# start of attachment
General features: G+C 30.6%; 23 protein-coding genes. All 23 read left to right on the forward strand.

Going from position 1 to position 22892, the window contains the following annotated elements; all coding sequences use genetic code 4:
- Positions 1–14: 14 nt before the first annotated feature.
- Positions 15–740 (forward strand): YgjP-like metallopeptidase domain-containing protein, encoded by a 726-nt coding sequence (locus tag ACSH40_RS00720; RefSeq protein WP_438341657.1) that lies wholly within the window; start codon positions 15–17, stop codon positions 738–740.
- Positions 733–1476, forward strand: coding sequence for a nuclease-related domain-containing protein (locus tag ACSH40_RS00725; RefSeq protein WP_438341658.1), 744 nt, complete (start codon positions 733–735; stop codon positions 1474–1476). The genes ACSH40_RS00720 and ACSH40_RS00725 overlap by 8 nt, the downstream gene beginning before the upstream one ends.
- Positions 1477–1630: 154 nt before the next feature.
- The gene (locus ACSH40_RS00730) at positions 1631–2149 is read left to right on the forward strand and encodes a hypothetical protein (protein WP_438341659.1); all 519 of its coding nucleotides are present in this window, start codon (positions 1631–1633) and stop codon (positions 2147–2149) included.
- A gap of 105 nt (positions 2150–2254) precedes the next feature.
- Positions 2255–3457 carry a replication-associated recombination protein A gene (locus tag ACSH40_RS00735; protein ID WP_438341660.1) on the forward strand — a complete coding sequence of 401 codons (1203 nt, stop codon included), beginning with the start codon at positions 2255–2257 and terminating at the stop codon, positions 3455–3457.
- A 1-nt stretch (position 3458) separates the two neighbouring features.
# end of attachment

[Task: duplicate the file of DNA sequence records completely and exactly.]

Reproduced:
General features: G+C 30.6%; 23 protein-coding genes. All 23 read left to right on the forward strand.

Going from position 1 to position 22892, the window contains the following annotated elements; all coding sequences use genetic code 4:
- Positions 1–14: 14 nt before the first annotated feature.
- Positions 15–740 (forward strand): YgjP-like metallopeptidase domain-containing protein, encoded by a 726-nt coding sequence (locus tag ACSH40_RS00720; RefSeq protein WP_438341657.1) that lies wholly within the window; start codon positions 15–17, stop codon positions 738–740.
- Positions 733–1476, forward strand: coding sequence for a nuclease-related domain-containing protein (locus tag ACSH40_RS00725; RefSeq protein WP_438341658.1), 744 nt, complete (start codon positions 733–735; stop codon positions 1474–1476). The genes ACSH40_RS00720 and ACSH40_RS00725 overlap by 8 nt, the downstream gene beginning before the upstream one ends.
- Positions 1477–1630: 154 nt before the next feature.
- The gene (locus ACSH40_RS00730) at positions 1631–2149 is read left to right on the forward strand and encodes a hypothetical protein (protein WP_438341659.1); all 519 of its coding nucleotides are present in this window, start codon (positions 1631–1633) and stop codon (positions 2147–2149) included.
- A gap of 105 nt (positions 2150–2254) precedes the next feature.
- Positions 2255–3457 carry a replication-associated recombination protein A gene (locus tag ACSH40_RS00735; protein ID WP_438341660.1) on the forward strand — a complete coding sequence of 401 codons (1203 nt, stop codon included), beginning with the start codon at positions 2255–2257 and terminating at the stop codon, positions 3455–3457.
- A 1-nt stretch (position 3458) separates the two neighbouring features.